Materials ◽  
2021 ◽  
Vol 14 (18) ◽  
pp. 5297
Ka-Wing Cheng ◽  
Yinghu Peng ◽  
Tony Lin-Wei Chen ◽  
Guoxin Zhang ◽  
James Chung-Wai Cheung ◽  

The advancement of 3D printing and scanning technology enables the digitalization and customization of foot orthosis with better accuracy. However, customized insoles require rectification to direct control and/or correct foot deformity, particularly flatfoot. In this exploratory study, we aimed at two design rectification features (arch stiffness and arch height) using three sets of customized 3D-printed arch support insoles (R+U+, R+U−, and R−U+). The arch support stiffness could be with or without reinforcement (R+/−) and the arch height may or may not have an additional elevation, undercutting (U+/−), which were compared to the control (no insole). Ten collegiate participants (four males and six females) with flexible flatfoot were recruited for gait analysis on foot kinematics, vertical ground reaction force, and plantar pressure parameters. A randomized crossover trial was conducted on the four conditions and analyzed using the Friedman test with pairwise Wilcoxon signed-rank test. Compared to the control, there were significant increases in peak ankle dorsiflexion and peak pressure at the medial midfoot region, accompanied by a significant reduction in peak pressure at the hindfoot region for the insole conditions. In addition, the insoles tended to control hindfoot eversion and forefoot abduction though the effects were not significant. An insole with stronger support features (R+U+) did not necessarily produce more favorable outcomes, probably due to over-cutting or impingement. The outcome of this study provides additional data to assist the design rectification process. Future studies should consider a larger sample size with stratified flatfoot features and covariating ankle flexibility while incorporating more design features, particularly medial insole postings.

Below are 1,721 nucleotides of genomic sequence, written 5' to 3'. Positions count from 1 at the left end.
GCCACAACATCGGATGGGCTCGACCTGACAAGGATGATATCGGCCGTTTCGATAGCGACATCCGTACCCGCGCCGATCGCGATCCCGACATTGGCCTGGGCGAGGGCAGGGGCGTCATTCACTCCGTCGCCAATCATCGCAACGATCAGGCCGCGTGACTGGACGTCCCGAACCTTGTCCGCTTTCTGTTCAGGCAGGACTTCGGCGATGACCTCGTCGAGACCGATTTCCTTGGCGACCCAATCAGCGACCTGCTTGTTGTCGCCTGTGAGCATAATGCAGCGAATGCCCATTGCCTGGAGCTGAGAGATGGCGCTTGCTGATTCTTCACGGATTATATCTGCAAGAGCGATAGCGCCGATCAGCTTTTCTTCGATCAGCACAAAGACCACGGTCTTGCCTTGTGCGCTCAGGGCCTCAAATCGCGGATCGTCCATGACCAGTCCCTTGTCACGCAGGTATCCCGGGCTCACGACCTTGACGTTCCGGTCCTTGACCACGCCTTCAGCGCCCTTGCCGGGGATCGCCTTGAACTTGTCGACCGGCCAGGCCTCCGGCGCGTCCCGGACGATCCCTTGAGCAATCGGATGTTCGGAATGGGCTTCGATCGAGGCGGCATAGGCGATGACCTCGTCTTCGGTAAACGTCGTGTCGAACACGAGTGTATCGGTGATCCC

2021 ◽  
Vol 22 (1) ◽  
Hong Man Cho ◽  
Kwang Min Park ◽  
Tae Gon Jung ◽  
Ji Yeon Park ◽  
Young Lee

Abstract Objective When a hip screw needs to be changed, choosing between the conventional (C-type) and helical blade (H-type) types is difficult. In this biomechanical study, we compared these two screw types relative to the type of the initial screw used. Methods C- or H-type screws were inserted (leading screw) in three types of polyurethane bone models (Sawbone, Pacific Research Laboratories, Inc., Washington, USA: 130 × 180 × 40 mm) of different bone mineral densities (pounds per cubic feet [PCF] 5, 80 kg/m3; PCF 10, 160 kg/m3; and PCF 15, 240 kg/m3), and then successively or alternately inserted (following screw) after the leading screw removal. An original model (original C and H) of a leading screw without removal was created as a control. The strengths of resistance to pullout (PO) and rotational stress were measured. For each experimental condition, there were 30 experimental models. Results The original C screw was superior in PO strength, and the original H-type screw was superior in rotational strength. When the C- or H-type screw was the leading screw, using the C-type screw again as the following screw (C1-C2, H1-C2) showed the greatest resistance to PO, and using the H-type screw as the following screw (C1-H2, H1-H2) showed superior resistance to rotational strength. However, the rotational strength of the C2 screw decreased by more than 50% compared with that of the original C screw. Moreover, the PO and rotational strengths of the H2 screw decreased to less than 30% overall compared with those of the original H screw. Conclusion The H-type screw should be used for second-time screw insertion procedures in cases where it is difficult to choose between PO and rotational strengths.